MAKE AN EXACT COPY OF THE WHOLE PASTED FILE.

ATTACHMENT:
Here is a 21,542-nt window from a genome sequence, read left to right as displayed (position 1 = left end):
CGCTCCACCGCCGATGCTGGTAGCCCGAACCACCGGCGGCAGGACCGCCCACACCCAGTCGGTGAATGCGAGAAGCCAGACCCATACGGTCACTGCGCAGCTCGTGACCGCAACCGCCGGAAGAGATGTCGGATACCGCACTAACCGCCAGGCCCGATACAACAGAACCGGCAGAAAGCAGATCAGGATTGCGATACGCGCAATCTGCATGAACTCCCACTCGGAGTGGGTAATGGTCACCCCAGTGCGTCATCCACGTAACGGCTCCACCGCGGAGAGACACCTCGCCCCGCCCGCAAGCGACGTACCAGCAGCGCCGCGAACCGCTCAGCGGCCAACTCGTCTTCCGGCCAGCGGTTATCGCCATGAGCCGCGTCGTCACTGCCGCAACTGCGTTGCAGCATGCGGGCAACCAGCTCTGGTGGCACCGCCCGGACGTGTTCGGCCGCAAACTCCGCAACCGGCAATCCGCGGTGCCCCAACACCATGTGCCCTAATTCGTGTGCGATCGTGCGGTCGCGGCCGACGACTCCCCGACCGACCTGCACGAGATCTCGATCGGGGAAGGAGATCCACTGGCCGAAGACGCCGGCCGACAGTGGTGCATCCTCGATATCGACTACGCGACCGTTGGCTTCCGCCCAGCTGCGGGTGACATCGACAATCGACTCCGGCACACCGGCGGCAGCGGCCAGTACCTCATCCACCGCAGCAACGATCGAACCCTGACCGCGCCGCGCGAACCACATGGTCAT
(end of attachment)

Here is a 21,542-nt window from a genome sequence, read left to right as displayed (position 1 = left end):
CGCTCCACCGCCGATGCTGGTAGCCCGAACCACCGGCGGCAGGACCGCCCACACCCAGTCGGTGAATGCGAGAAGCCAGACCCATACGGTCACTGCGCAGCTCGTGACCGCAACCGCCGGAAGAGATGTCGGATACCGCACTAACCGCCAGGCCCGATACAACAGAACCGGCAGAAAGCAGATCAGGATTGCGATACGCGCAATCTGCATGAACTCCCACTCGGAGTGGGTAATGGTCACCCCAGTGCGTCATCCACGTAACGGCTCCACCGCGGAGAGACACCTCGCCCCGCCCGCAAGCGACGTACCAGCAGCGCCGCGAACCGCTCAGCGGCCAACTCGTCTTCCGGCCAGCGGTTATCGCCATGAGCCGCGTCGTCACTGCCGCAACTGCGTTGCAGCATGCGGGCAACCAGCTCTGGTGGCACCGCCCGGACGTGTTCGGCCGCAAACTCCGCAACCGGCAATCCGCGGTGCCCCAACACCATGTGCCCTAATTCGTGTGCGATCGTGCGGTCGCGGCCGACGACTCCCCGACCGACCTGCACGAGATCTCGATCGGGGAAGGAGATCCACTGGCCGAAGACGCCGGCCGACAGTGGTGCATCCTCGATATCGACTACGCGACCGTTGGCTTCCGCCCAGCTGCGGGTGACATCGACAATCGACTCCGGCACACCGGCGGCAGCGGCCAGTACCTCATCCACCGCAGCAACGATCGAACCCTGACCGCGCCGCGCGAACCACATGGTCAT